Joe Klesert

Name: Joe Klesert
Title:  Senior Software Engineer
Location: NNSA Albuquerque Complex

What exactly is a programmer?

Typically, people think of programmers as people who write code – instructions for a computer to follow, i.e., software. But being a programmer is largely about talking with diverse groups of people across various domains to determine what sort of software needs to be built. It also involves aesthetics and an eye for elegance in code, so that the end product is easy to maintain, high-performing, and pleasant to use.

What does a programmer do day-to-day?

Programming largely amounts to critical thinking and problem solving. I sometimes compare my day-to-day to doing Sudoku puzzles, or to detective work on the days when I’m troubleshooting.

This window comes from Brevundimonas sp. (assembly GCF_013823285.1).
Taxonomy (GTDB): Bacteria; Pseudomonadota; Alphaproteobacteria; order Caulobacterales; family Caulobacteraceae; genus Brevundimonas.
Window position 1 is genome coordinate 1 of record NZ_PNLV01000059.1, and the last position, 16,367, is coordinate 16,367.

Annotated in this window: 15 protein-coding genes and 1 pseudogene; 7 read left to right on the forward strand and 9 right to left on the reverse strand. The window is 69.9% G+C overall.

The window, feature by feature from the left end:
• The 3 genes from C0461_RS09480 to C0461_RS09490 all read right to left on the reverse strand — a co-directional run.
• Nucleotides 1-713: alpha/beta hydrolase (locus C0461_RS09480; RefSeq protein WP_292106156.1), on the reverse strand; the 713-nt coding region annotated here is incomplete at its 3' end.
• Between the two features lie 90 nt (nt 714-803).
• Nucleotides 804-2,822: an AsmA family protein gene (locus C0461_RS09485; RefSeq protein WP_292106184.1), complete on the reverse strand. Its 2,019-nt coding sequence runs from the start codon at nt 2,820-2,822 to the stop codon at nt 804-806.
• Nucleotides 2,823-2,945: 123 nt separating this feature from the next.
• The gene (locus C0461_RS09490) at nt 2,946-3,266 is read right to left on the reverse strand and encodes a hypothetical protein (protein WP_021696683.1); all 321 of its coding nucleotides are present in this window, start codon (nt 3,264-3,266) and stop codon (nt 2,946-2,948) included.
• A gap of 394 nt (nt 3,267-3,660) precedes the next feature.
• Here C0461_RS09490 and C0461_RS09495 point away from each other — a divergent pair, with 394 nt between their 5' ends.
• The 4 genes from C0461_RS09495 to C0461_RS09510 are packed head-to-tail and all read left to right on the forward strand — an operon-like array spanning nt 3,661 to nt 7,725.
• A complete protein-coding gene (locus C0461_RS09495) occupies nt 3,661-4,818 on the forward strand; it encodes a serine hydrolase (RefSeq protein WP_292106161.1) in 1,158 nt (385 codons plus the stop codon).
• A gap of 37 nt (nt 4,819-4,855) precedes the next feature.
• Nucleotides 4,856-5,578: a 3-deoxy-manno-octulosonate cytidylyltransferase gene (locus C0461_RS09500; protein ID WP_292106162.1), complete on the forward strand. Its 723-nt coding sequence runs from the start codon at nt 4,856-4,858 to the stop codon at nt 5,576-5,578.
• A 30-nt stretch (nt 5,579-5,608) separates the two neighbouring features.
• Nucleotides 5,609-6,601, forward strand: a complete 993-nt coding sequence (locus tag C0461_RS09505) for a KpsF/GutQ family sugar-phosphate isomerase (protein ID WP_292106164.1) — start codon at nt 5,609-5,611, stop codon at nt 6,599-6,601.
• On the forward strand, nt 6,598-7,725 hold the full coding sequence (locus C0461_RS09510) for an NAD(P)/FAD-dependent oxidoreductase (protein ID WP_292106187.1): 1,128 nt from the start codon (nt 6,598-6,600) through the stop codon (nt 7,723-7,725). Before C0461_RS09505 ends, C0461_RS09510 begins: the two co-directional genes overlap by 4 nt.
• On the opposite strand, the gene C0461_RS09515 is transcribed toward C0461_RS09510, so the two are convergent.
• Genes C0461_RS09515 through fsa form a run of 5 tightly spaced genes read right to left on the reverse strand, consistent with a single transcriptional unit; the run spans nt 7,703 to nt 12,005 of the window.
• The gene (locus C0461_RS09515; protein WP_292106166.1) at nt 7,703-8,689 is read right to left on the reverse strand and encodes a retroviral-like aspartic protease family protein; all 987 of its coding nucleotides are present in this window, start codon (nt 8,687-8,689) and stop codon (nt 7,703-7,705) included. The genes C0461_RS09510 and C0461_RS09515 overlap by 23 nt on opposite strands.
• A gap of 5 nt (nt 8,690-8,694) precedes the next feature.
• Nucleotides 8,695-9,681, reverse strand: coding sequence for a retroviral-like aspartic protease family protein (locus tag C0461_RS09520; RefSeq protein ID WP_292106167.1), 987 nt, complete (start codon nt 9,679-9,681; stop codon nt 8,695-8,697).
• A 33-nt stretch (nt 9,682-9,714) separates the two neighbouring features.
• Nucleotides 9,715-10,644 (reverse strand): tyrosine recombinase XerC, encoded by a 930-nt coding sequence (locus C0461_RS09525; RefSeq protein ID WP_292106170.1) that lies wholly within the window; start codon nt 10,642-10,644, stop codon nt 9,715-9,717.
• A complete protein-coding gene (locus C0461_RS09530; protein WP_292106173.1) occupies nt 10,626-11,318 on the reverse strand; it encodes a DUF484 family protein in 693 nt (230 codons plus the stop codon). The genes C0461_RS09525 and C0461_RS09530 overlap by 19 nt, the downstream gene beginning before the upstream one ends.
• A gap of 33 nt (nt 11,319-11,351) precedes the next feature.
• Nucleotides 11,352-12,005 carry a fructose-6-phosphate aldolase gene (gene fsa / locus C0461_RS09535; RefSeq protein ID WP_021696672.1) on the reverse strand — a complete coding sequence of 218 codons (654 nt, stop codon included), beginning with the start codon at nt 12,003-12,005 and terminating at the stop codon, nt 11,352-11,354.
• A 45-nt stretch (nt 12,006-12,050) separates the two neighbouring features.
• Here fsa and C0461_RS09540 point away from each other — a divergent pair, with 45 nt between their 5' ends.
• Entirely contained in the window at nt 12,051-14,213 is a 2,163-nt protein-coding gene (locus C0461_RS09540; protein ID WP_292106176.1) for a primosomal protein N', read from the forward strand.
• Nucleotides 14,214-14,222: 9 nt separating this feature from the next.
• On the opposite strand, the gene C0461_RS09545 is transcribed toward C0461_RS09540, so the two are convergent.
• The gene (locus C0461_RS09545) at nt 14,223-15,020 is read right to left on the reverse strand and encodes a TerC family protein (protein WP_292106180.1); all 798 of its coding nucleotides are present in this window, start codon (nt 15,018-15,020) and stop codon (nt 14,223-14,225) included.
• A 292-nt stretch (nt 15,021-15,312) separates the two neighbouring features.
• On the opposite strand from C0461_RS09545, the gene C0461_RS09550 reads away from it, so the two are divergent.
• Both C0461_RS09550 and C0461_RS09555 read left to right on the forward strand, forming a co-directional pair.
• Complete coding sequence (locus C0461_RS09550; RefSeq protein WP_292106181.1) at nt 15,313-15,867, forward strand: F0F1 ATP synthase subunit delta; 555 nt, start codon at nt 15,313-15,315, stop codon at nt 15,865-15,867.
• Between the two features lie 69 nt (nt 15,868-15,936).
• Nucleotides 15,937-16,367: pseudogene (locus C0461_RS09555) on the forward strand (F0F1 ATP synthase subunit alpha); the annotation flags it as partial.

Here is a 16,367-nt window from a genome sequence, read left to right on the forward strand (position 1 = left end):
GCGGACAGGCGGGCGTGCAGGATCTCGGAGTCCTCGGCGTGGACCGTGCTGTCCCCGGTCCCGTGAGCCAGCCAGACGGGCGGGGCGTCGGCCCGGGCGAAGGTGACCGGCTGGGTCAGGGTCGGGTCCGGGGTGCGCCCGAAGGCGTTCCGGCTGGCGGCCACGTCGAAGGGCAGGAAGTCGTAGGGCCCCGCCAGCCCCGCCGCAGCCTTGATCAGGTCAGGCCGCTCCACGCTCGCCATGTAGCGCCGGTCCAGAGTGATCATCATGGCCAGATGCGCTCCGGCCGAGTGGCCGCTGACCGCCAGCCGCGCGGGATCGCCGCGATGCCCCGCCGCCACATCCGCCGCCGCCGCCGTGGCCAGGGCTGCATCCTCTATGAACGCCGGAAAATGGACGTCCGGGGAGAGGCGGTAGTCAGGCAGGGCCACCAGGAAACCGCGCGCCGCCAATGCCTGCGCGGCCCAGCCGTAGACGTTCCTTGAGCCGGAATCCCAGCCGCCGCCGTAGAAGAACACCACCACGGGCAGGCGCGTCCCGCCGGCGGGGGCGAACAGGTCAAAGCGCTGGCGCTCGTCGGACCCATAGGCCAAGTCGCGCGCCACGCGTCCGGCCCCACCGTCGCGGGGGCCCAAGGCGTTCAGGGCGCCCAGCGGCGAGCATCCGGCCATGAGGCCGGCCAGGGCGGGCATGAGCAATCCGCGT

When you have free time, what are your hobbies?

In my free time, I enjoy playing Magic: The Gathering and a resurgent sport called Guts Frisbee. I also like to cook, and recently bought a Nintendo Switch for my five children that’s secretly a gift for myself! Perhaps the hobby I’m most passionate about it having long philosophical and political discussions with friends.

Mike HerouxName: Mike Heroux
Title:  Senior Scientist
Location: Sandia National Laboratories, New Mexico

What is your favorite thing about being a programmer?

I love solving problems and providing software that helps other people succeed. I love the elegance and artistry that can be expressed through programming; writing a program that does what it is supposed to do with a design and structure that fits the problem it is intended to solve.